As the war draws to a close, the major players will try to consolidate their positions.
With the last of Syria’s rebels contained in Idlib province, President Bashar al-Assad would desperately like to make 2019 the year that the civil war finally ends.
All things considered, 2018 was a relatively fruitful year for Damascus. Among other gains, key areas in southern Syria as well as Ghouta — the last area of the capital still under rebel control — were recaptured. On the diplomatic and economic fronts, Assad scored a key breakthrough with the reopening of the Jordan-Syria Naseeb border crossing. Aside from areas of the country occupied by the Kurds, the US and Turkey, just one key irritant remains: Idlib.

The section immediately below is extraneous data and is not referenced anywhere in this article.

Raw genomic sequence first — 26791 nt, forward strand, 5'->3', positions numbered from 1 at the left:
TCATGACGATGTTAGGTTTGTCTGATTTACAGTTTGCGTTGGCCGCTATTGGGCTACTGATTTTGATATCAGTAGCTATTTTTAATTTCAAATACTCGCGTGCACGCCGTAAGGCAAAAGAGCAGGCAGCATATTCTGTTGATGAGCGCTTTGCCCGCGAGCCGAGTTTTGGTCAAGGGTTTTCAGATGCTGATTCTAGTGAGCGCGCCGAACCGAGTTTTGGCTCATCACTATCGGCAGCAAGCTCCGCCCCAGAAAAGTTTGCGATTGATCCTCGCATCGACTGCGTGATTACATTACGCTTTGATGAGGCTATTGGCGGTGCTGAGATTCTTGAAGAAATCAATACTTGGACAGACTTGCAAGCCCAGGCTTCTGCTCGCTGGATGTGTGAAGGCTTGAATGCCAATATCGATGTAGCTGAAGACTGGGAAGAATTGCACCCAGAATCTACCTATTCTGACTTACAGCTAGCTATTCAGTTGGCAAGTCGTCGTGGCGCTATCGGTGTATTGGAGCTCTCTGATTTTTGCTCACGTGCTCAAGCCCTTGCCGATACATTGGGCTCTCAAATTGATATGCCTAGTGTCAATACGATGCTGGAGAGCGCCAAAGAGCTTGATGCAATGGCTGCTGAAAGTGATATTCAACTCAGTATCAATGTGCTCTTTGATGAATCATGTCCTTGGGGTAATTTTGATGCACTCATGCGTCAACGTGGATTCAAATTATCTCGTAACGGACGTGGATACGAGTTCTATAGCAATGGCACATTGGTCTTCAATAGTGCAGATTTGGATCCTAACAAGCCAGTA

Although a full-scale offensive on the rebel-held province appeared imminent in early October, a shaky ceasefire was secured by Turkey and Russia. However, a key element of the ceasefire has not been implemented. Specifically, Turkey has not been able to induce the Al-Qaeda-linked Tahrir al-Sham (HTS) — which control much of the province — to withdraw from Idlib. Assad could use the pretext of the terrorist organisation’s presence to launch an attack.
But a major offensive now seems unlikely, at least for the time being. Syria lacks the manpower and hardware to launch an independent attack and Russia is wary of confronting Turkey — which has considerable influence with the remaining rebels — and possibly even the US. Expect the status quo to hold, or for Turkey and its rebel allies to launch their own offensive against HTS, possibly with Russian support.